The Englewood Dam in Centennial, Colorado is both a flood control structure and also a great place to walk and enjoy the great views of the mountains to the west and the Willow Spring Open Space to the North and South.
It is at the North end of the Willow Spring Open Space, which has been kept undeveloped to provide a natural flood plain for Willow Creek.
The dam was originally constructed by the WPA (Works Progress Administration) in 1936 after the Cherry Creek Flood of 1933 to control flooding from the Willow Creek watershed and to safeguard areas below the dam along Little Dry Creek.
In 1973, Urban Drainage and Flood Control District (now the Mile High Flood District) assumed ownership of the Englewood Dam. At that time a study showed that it would not have enough capacity for a 100-year flood and so the dam was raised to its current height of 55 feet in 1974.
The Englewood Dam is constructed primarily of clay with occasional sandstone and claystone pieces, which makes it very stable and reduces possibility of leakage through the earth portion of the dam. The basis for this soil is discussed further on the Geology of Willow Spring Open Space post.
Willow Creek goes into the dam at the inlet on the South side of the dam, through a concrete pipe and comes out the outlet on the North side. The inlet looks like a small house but is constructed so that the flow of water through the dam is regulated when there is a high-water event.
The bars on the windows are for safety to keep people and animals out of the inlet and sometimes get blocked by floating debris coming down the creek during floods.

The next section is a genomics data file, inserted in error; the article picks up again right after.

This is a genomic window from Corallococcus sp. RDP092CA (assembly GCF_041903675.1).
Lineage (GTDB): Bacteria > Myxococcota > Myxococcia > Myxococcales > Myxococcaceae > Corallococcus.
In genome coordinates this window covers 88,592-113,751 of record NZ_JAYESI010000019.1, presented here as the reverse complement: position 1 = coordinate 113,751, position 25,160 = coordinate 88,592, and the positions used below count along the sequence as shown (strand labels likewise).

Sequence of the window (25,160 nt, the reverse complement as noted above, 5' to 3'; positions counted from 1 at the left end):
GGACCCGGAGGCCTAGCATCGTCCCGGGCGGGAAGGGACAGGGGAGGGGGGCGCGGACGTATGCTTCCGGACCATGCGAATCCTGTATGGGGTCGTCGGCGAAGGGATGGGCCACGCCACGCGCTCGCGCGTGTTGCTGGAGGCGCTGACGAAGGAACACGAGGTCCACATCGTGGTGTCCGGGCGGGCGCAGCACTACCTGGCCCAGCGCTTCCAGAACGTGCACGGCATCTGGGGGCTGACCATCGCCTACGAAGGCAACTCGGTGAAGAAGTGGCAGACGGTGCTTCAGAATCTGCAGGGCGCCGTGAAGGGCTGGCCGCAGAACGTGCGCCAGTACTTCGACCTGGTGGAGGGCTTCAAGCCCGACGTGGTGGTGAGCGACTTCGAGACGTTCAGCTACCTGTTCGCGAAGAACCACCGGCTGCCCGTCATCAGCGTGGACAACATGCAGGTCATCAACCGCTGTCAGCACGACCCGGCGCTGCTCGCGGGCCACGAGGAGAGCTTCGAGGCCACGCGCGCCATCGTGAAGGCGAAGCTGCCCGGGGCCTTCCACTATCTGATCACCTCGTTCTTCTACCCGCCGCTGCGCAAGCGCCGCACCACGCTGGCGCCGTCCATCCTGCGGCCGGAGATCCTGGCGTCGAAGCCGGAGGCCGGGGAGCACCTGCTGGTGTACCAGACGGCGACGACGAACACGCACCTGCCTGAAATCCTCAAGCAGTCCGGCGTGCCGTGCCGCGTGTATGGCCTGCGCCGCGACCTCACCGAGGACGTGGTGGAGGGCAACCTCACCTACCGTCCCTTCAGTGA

The outlet structure is well protected against people or animals entering into the pipe going through the dam.
On the top of the dam there is a walking path/dirt maintenance road, with some flowers and grasses along the sides. Many people may not know that some of these plants are native plants to the area! The widest part of the top of the dam is 20 feet across.
In 2017 the Urban Drainage and Flood Control District scheduled a project to improve the Englewood Dam. This was a result of a July 2016 study which identified that the dam had settled a few inches, there was rutting from tires of maintenance vehicles, erosion of paths along the dam and there were several species of noxious weeks and bare ground.
The initial changes to the dam were short fences and signage regarding re-seeded areas.
In November and December 2020, Mile Hi Flood District continued the efforts to replace noxious weeds such as cheat grass with native species by reseeding the south side of the dam.
In December, 2020, Mile Hi Flood District constructed fences along the entire north side of the dam top to discourage informal trails caused by bicycling, sledding or walking straight up or down the dam. These trails can cause erosion of the dam and reduce its effectiveness.
Some of those informal trails going up the side of the dam can be seen above the water outlet structure in the photo above.
References and Further Reading
The Urban Drainage and Flood Control District Flood Hazard News, 1973, Volume 3, No. 3, page 6. Accessed 26 March 2021.
Britannica, The Editors of Encyclopaedia. “Works Progress Administration”. Encyclopedia Britannica, 7 Jul. 2020, https://www.britannica.com/topic/Works-Progress-Administration. Accessed 26 March 2021.
South Suburban Parks News and Events Archive, Englewood Dam Maintenance – 2017. Accessed 26 March 2021.